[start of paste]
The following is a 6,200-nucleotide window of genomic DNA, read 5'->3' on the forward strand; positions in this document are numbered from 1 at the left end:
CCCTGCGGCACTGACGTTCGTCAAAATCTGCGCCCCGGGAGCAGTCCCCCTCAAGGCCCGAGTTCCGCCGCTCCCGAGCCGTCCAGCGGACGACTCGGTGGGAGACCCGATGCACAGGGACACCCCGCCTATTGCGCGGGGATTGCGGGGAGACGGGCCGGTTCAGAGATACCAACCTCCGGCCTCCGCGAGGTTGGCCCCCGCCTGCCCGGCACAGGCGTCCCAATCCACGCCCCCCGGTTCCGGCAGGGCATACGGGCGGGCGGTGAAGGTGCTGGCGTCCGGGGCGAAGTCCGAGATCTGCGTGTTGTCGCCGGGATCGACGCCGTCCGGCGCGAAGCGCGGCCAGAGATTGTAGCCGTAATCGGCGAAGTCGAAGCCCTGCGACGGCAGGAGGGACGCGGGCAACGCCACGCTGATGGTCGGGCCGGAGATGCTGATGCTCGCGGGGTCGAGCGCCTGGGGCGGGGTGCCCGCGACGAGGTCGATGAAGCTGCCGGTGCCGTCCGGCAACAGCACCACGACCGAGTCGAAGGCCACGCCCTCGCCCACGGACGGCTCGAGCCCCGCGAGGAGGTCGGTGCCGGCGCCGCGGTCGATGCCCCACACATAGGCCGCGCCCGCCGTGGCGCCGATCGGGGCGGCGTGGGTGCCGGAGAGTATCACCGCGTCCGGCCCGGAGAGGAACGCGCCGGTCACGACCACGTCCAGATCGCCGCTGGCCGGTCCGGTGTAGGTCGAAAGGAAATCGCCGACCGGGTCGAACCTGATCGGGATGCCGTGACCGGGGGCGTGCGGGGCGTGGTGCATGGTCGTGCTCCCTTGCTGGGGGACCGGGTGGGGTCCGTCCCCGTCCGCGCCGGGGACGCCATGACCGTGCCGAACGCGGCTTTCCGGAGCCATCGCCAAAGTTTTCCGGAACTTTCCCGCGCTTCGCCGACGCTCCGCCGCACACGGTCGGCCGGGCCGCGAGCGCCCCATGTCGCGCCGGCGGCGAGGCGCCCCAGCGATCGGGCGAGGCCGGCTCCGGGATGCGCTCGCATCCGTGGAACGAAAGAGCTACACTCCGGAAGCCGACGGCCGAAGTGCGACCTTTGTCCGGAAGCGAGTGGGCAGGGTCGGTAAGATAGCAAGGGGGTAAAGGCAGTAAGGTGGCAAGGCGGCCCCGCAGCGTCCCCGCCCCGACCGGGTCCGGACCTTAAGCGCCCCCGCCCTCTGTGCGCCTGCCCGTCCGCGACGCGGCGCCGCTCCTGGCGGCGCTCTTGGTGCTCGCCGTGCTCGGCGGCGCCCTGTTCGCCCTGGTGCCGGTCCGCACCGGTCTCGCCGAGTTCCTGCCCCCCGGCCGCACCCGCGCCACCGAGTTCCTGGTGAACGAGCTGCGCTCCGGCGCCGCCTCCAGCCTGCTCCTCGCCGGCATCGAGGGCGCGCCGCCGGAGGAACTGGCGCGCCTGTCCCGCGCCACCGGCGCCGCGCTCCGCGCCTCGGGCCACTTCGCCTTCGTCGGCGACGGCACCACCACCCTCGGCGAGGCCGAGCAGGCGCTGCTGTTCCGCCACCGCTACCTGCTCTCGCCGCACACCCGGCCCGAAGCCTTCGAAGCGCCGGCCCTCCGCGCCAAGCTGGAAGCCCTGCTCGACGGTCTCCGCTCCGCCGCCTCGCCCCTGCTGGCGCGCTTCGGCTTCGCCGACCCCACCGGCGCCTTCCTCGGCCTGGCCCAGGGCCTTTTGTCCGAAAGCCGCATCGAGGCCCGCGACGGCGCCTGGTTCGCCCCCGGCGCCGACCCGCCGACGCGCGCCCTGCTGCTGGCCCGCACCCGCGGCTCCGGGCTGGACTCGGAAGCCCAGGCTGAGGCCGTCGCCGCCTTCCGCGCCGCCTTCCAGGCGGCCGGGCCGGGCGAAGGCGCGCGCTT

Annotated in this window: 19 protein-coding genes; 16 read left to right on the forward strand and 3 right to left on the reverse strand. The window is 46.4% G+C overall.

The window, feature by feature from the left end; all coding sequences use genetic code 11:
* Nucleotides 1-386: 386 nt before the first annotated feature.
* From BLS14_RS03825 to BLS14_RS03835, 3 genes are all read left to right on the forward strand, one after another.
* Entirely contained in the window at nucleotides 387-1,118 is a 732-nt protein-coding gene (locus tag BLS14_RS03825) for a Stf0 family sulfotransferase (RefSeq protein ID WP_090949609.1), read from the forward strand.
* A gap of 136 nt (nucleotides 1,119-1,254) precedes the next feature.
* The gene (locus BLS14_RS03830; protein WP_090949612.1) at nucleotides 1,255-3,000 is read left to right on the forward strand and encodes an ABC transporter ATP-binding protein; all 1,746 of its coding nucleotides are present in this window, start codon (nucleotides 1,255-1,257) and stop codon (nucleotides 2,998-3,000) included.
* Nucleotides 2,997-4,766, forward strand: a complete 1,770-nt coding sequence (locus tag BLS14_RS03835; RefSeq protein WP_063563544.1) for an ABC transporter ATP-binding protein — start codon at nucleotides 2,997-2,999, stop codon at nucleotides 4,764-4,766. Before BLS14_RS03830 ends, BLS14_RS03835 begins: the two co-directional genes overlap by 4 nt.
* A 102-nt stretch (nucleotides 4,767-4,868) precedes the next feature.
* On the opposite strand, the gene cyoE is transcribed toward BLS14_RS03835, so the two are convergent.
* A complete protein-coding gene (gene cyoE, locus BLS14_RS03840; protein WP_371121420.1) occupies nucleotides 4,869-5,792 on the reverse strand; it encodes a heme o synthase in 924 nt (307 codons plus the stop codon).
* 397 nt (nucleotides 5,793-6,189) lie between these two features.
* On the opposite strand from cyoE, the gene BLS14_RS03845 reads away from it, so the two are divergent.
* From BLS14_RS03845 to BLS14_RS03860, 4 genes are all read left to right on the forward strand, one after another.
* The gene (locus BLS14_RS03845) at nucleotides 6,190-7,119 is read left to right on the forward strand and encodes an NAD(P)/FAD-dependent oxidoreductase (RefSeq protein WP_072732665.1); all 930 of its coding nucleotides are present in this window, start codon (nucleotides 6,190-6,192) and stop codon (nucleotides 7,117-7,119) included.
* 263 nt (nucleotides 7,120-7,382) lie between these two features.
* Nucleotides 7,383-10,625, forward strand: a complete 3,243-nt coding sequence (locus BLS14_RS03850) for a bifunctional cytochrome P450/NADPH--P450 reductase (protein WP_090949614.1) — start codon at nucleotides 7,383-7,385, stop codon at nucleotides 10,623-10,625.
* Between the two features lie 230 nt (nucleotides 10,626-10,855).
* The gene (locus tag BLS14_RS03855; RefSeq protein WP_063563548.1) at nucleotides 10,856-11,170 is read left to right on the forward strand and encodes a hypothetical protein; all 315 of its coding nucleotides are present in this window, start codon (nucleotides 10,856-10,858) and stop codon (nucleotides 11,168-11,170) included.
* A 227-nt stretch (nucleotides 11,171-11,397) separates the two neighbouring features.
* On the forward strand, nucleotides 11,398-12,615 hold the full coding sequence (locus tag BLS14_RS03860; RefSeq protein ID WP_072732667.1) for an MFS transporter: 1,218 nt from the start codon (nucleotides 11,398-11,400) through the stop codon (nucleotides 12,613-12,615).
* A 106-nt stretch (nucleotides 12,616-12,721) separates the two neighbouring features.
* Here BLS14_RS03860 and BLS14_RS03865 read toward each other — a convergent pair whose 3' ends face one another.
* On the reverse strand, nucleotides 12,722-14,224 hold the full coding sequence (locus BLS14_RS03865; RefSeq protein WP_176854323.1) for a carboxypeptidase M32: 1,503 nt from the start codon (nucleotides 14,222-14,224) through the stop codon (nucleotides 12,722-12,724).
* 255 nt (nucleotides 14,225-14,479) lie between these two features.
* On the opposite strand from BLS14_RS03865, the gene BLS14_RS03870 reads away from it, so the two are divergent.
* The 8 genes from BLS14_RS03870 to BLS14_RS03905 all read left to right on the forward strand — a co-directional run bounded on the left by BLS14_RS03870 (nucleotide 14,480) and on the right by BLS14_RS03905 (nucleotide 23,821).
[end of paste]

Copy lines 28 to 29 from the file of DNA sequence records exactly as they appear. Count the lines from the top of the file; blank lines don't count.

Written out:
* On the opposite strand from BLS14_RS03865, the gene BLS14_RS03870 reads away from it, so the two are divergent.
* The 8 genes from BLS14_RS03870 to BLS14_RS03905 all read left to right on the forward strand — a co-directional run bounded on the left by BLS14_RS03870 (nucleotide 14,480) and on the right by BLS14_RS03905 (nucleotide 23,821).